The midnight train has come early tonight. And is already gone.
I wanted to be in bed before the train came. I love listening to the clack, clackity, clack as I drift off. The windows are open. I will make pumpkin bars in the morning to take in celebration of my baby sister’s birthday. I had a brain blast today that told me to paint my dining room pumpkin orange.
It is fall. Officially. The weather, the clothes, the food, the colors. It is dark, by one minute, more than day.
I have been overly aware of this season ever since I was in college. I went to a tiny, private school in the middle of the prairie. The lawns were mostly lush; the trees mature and lovely and haunting no matter the time of year. The red bricked buildings creaked under a century of liberal arts education and the half dozen dorms still abide the laws of curfew and decency. Autumn on campus was, and probably still is, magical.
The meat of the school year has begun. The band sounds pretty good. Play rehearsals and set building commences. Choirs are in harmony. Parties are louder as people are more familiar. Windows stay open for days and days.
I can blink and I’m there. I made a choice one fall. I was 20 years old and I changed the ending in that big old choose your own adventure book of life. I dropped the secondary education part to my major(s). I had decided, over the summer, that I could indeed make a living at theatre. And that English degree? Was just a bonus. Because, really, what is anyone to do with an English Composition major other than grad school? I decided after a week of education classes that I was not cut out to teach anyone’s children. Or, rather, I didn’t want to deal with the red-tape of the American public (almost wrote “pubic” there…whooops) education system.
Thus, my course was changed.
I am, of course, thinking of that fall. That was the autumn that my heart was broken for the very first time. That was also the time that I began writing angst poetry in earnest. And binge drinking. And working more than I sat in class. Spending more time at the theatre and less time in bed. I learned the term “walk of shame.” Being angry was easier than being sad.
I remember the crunching of leaves in the park with the duck pond. And the cold plastic swings.
Fourteen autumns ago.
Eight autumns ago, I was madly and wildly in love. For the second time in my life. Delirious. Hungry. Aching. Arching. Planning. Wanting. Dreaming.
At seven, I was enormous. And dreaming of who our son would look like. And wondering what it would be like to bring him into the world. Folding and re-folding tiny blue sleepers, soft cotton diapers and bitty socks.
Six? I was sitting on the grass. New sod. Cement slab. Tears. Aching. Clawing at the ground where my son’s body was forever sleeping in his OshKosh overalls and the fly fishing diaper I had made him. Heartbroken. For the second time. But far, far worse than the first.
Five. My baby girl. Plump. Greedy for milk and cuddles. Mama’s girl. Daddy’s joy. I decided the moment that we brought her to Jesus, washed in the blood of the Lamb, that there was no way that I would miss a day. I made the decision to quit my job and be with her all day, every day. Mornings with the cool breeze, Price is Right on mute, sleeping baby on my chest. Perfect.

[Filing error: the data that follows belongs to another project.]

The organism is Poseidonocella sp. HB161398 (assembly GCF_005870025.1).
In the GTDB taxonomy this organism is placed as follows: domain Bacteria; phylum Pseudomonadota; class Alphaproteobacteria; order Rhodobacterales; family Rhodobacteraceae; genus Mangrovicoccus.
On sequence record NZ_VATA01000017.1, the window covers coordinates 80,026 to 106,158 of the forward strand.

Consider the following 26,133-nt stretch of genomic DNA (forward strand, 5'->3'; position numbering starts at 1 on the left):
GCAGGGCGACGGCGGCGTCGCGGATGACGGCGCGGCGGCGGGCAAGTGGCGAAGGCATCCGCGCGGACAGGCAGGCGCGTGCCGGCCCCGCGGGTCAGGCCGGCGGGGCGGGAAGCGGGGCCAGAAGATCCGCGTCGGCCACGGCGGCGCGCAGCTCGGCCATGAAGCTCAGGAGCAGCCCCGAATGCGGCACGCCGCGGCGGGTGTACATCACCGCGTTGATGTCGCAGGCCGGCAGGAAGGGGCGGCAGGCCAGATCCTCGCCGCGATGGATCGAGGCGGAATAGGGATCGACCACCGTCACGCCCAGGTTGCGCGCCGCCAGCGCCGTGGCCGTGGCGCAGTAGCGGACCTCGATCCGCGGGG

Just four years ago, my baby turned into a toddler. Full of words and wonder. Glancing up from whatever it is that she is learning and absorbing, she looks just like her daddy. And I begin to ache for another life. I want to create another tiny person. A reflection of us. A noisy joy.
When the weather turned cool three years ago, we left the house every day. Tiny babe in the sling, tiny toddler with big words and big thoughts, off to do big things. Library, playdates, lunch at daddy’s work. Music classes. Diapers for two. And then just one.
Two autumns ago, I saw it come from the fifth story window of a hospital room. In a city, a state, that I didn’t know well. My guts still healing; my scars still pink. Nervous. Sweaty. Aching. Wanting to run. Gasping for breath. Wanting to sleep. To dream. To wake up from this nightmare unfolding. This can’t be happening. This can’t be real. This can’t be my reality. Our reality. Breaths. Moments.
He was cold. I was hot. Always hot. Dry. He was cold. In sweats because it hid his cath bag on his leg better than scrub pants. And he was cold. A heart that was working so hard to keep up. To keep the healthy cells healthy. And also to nourish the cells growing out of control. The growing that nobody, nowhere, nohow could control. Or slow down. So he was cold. And I was hot. And there wasn’t anything left to say. And my heart was broken. For the third time. And I was handed a white gold band in a baggie and haven’t taken it off. It is calloused to my finger. My pointer finger. I see it every time I reach, touch, dial, hold, console, write and taste. And my heart is broken. And broken. And broken. How many times now?
The last time the leaves turned red and my babies buttoned up their fleece jackets, the tears stopped coming. I could sit in this old chair with the notebook on my lap and the cursor taunting me into submission and tap, tap, tap until the wee hours and not a drop. And then the breeze came in. And the candle flickered. And itunes dj or Pandora (or maybe it was an angel) picked just the right song.
And the tears came back. With my babies breathing softly in the far room. I ask and pray for one more moment. But you and I both know it will never be enough. So I stop asking. And I stop praying. And I resign myself to this life.
And I wonder. Back to 14 autumns ago. Would I be able to stop myself from walking into that office in the red bricked building?
Would the story have changed?
Would I be here, wishing for the midnight train?
Waiting for dawn?
Wanting a new ending?
Hoping for a beginning?